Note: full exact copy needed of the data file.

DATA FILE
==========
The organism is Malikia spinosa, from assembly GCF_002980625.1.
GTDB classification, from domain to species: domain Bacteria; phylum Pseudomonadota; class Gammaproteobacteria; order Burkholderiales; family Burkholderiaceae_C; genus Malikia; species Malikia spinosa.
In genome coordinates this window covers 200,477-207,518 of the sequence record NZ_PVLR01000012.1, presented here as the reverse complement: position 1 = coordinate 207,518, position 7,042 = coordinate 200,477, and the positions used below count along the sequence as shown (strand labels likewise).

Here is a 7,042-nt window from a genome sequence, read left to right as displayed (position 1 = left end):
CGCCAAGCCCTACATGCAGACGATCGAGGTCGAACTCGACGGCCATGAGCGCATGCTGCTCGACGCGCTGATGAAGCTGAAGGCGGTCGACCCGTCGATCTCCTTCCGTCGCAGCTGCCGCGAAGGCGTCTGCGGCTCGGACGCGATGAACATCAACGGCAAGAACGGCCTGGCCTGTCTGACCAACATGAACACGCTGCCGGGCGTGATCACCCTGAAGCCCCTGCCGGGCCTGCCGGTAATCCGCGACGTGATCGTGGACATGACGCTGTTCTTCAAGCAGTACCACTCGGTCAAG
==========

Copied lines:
The organism is Malikia spinosa, from assembly GCF_002980625.1.
GTDB classification, from domain to species: domain Bacteria; phylum Pseudomonadota; class Gammaproteobacteria; order Burkholderiales; family Burkholderiaceae_C; genus Malikia; species Malikia spinosa.
In genome coordinates this window covers 200,477-207,518 of the sequence record NZ_PVLR01000012.1, presented here as the reverse complement: position 1 = coordinate 207,518, position 7,042 = coordinate 200,477, and the positions used below count along the sequence as shown (strand labels likewise).

Here is a 7,042-nt window from a genome sequence, read left to right as displayed (position 1 = left end):
CGCCAAGCCCTACATGCAGACGATCGAGGTCGAACTCGACGGCCATGAGCGCATGCTGCTCGACGCGCTGATGAAGCTGAAGGCGGTCGACCCGTCGATCTCCTTCCGTCGCAGCTGCCGCGAAGGCGTCTGCGGCTCGGACGCGATGAACATCAACGGCAAGAACGGCCTGGCCTGTCTGACCAACATGAACACGCTGCCGGGCGTGATCACCCTGAAGCCCCTGCCGGGCCTGCCGGTAATCCGCGACGTGATCGTGGACATGACGCTGTTCTTCAAGCAGTACCACTCGGTCAAG